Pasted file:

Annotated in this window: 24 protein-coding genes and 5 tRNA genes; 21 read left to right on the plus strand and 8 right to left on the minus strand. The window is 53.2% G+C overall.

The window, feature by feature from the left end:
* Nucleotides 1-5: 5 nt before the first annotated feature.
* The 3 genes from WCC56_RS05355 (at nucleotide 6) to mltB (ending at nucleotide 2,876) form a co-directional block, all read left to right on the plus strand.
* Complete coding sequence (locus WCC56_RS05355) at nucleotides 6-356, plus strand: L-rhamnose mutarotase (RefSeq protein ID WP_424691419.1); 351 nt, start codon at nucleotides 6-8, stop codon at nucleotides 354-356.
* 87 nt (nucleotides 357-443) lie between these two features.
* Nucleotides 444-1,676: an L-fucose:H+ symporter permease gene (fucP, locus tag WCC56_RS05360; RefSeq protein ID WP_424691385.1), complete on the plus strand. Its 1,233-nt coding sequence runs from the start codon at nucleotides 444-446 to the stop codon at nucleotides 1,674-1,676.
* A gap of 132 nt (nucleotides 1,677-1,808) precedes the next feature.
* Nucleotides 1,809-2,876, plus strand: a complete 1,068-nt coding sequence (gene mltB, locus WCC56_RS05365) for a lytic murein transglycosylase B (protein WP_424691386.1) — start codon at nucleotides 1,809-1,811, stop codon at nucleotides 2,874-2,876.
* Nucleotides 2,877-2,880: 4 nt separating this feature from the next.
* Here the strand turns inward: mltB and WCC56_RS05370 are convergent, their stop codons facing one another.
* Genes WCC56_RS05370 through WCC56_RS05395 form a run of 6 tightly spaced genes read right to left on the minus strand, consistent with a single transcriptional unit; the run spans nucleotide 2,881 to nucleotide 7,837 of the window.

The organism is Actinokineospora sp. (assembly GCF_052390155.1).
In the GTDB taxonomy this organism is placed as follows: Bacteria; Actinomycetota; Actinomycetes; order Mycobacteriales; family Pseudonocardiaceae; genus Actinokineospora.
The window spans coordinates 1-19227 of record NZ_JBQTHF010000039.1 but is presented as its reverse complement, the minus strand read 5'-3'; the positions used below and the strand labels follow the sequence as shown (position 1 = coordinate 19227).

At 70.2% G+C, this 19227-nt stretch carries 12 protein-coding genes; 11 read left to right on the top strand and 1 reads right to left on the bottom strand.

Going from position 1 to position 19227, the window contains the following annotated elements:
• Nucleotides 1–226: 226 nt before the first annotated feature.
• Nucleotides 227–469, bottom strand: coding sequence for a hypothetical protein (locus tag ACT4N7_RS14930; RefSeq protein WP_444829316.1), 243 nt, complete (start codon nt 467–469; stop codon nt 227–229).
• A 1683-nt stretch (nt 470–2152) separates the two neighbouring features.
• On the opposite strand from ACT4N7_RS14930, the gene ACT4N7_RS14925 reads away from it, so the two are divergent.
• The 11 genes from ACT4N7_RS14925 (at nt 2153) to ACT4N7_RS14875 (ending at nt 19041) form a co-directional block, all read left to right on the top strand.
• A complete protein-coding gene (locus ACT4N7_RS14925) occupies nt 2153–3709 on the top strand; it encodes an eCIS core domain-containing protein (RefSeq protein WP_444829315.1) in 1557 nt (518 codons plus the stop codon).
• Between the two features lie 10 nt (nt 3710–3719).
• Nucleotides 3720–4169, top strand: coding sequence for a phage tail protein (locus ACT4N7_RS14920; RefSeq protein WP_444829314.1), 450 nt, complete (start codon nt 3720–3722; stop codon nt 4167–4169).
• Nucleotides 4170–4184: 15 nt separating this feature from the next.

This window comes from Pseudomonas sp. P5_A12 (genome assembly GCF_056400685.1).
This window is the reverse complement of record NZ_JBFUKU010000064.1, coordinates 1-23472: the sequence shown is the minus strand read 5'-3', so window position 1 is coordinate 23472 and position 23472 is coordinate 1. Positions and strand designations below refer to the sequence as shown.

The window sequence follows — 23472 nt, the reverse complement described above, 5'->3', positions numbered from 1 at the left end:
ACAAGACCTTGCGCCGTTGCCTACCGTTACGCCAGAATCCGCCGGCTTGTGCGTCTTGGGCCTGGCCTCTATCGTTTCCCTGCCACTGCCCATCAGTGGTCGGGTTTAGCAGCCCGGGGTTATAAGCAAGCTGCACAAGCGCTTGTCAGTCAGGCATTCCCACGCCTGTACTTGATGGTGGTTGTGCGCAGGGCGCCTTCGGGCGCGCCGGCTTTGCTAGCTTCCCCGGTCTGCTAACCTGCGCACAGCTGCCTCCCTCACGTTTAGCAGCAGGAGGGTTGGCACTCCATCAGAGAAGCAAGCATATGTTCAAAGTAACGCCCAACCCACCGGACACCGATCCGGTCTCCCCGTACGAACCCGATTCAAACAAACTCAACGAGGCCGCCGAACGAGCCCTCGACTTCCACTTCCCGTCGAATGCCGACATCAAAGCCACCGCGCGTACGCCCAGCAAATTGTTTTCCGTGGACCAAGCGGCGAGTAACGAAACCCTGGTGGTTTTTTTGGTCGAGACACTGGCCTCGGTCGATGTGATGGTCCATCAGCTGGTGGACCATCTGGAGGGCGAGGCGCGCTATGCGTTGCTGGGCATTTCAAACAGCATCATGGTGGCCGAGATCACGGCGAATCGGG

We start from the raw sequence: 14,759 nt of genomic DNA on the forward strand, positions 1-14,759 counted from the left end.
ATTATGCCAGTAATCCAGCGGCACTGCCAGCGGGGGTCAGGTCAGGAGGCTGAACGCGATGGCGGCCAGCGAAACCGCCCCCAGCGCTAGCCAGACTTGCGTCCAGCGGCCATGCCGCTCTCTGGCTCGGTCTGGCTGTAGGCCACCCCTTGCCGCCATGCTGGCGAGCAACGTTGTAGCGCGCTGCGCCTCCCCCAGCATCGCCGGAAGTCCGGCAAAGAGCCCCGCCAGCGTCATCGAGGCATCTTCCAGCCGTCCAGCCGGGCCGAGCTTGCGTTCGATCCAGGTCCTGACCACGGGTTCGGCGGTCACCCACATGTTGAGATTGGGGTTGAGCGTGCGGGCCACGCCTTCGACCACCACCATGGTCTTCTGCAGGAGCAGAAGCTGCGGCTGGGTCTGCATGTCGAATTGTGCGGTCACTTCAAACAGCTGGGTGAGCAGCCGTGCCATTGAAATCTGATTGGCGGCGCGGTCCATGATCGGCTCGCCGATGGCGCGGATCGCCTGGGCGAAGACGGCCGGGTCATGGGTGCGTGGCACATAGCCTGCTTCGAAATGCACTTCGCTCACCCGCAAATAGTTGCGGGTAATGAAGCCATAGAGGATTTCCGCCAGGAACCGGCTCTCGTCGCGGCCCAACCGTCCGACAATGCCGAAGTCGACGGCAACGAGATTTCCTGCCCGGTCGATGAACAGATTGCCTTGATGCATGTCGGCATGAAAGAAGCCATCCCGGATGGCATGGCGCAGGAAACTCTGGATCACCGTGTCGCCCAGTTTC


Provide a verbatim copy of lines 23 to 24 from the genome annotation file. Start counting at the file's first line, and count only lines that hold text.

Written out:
• A complete protein-coding gene (locus ACT4N7_RS14925) occupies nt 2153–3709 on the top strand; it encodes an eCIS core domain-containing protein (RefSeq protein WP_444829315.1) in 1557 nt (518 codons plus the stop codon).
• Between the two features lie 10 nt (nt 3710–3719).